December 10, 2023
Now is the time for health tech to capitalize on legislation moves

Healthcare’s “digital transformation” started approximately 30 years ago, and in that time, many functions in healthcare have been fully digitized. Unfortunately, the patient experience is not one of them. Collectively, we offer a fragmented and disjointed experience where cost is disconnected from care, and it takes grit and determination to understand your options as a patient.

The good news is that conditions are right for lasting change and, as an industry, we need to take advantage.

Four dynamics are intersecting to create this opportunity:

  1. By all accounts, we have achieved the goals of Meaningful Use and medical records are built and stored electronically.
  2. Patient out-of-pocket costs continue to rise, driving consumer demand for more information—particularly cost information.
  3. The pandemic has made us more comfortable managing healthcare electronically than ever before.
  4. There are significant legislative tailwinds, primarily driven by the 21st Century Cures Act and the ONC action planned this year around information blocking, FHIR APIs and TEFCA.

As an executive who has spent the last decade helping to shape technology adoption strategies, it is important that we do not rely on legislation alone to chart the course for digital transformation. The onus is on healthcare providers, payers and their technology partners to use the new laws and market dynamics as a catalyst to evolve.

Legislation will get us to information sharing

Nearly six years after Congress passed the 21st Century Cures Act with bipartisan support, we still do not have a fully modernized healthcare system with interoperable data platforms. This year, the ONC is focused on three areas with the intent to make meaningful data sharing a reality. The National Coordinator for Health Information Technology, Micky Tripathi, outlined the priorities in a recent editorial in Health Affairs:

  1. Expand information blocking regulations to all electronic health information (EHI).
  2. Require FHIR APIs for health IT certification.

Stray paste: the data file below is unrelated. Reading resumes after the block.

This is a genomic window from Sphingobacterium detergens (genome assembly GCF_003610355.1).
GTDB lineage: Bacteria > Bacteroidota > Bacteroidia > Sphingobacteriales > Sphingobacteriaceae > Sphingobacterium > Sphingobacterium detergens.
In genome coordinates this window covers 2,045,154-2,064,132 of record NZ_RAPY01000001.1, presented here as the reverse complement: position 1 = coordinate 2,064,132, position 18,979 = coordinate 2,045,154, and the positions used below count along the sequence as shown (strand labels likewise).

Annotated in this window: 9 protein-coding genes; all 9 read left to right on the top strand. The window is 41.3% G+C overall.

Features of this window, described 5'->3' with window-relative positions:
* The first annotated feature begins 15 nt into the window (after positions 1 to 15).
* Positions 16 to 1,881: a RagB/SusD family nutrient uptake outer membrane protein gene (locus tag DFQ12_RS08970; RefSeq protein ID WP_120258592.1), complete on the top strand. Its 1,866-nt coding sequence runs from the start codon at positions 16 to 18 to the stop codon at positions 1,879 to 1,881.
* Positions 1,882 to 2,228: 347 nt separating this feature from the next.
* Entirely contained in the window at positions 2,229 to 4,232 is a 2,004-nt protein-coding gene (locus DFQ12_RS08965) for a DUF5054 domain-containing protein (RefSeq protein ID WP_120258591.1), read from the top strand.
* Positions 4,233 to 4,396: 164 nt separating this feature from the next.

3. Create the Trusted Exchange Framework and Common Agreement (TEFCA) to establish a forum for trusted data exchange.

Robust data sharing is the clear first step in bringing those initiatives into practice.

We must move from information sharing to shared decision-making

While the Cures Act promotes the free flow of EHI and its continued enforcement is critical, there is a need to move beyond information sharing and into shared decision-making with real-time, personalized data availability. When healthcare achieves shared decision-making, patients will not only be able to understand their diagnosis, they will have access to their care plans, the cost of that care and available care options, while having the power to make an informed decision for their total health.

Consumers use freely available information to make decisions far less important than their health every day. They can find the best pizza restaurants within a 10-mile radius in seconds. When they’re making a major financial commitment such as building a home or buying a car, they can easily access all of the information needed to make informed decisions that work for their budget. Healthcare has predominantly left patients in the dark when it comes to planning and paying for their care.

By gaining the same transparency in healthcare, patients can finally approach their care from a position of strength. The No Surprises Act is built to protect patients from unexpected medical charges, but budgeting for medical care remains opaque.

Transformation hinges on collaboration 

Over 90% of hospitals have had electronic health record (EHR) systems since 2013—meaning the digitized healthcare system must shift its thinking from strictly implementing new technology to examining how the technology is used. To that end, we’re making meaningful progress toward a static data exchange, which requires EHR data to meet high standards for quality, readability and its impact on patient care.

However, static data exchange alone will not improve healthcare. We must continue to look ahead and create a more cohesive environment for shared decision-making, which requires every stakeholder in healthcare—provider organizations, insurers and technology partners—to come to the table to improve patient outcomes. While those cohorts collectively share a vision for improved care, increased collaboration is critical to continued progress.

With a commitment to stronger collaboration between stakeholders and the innovative spirit that has advanced healthcare technology by leaps and bounds in recent years, our healthcare system is positioned to realize the power of shared decision-making and its impact on patient outcomes.

Photo: elenabs, Getty Images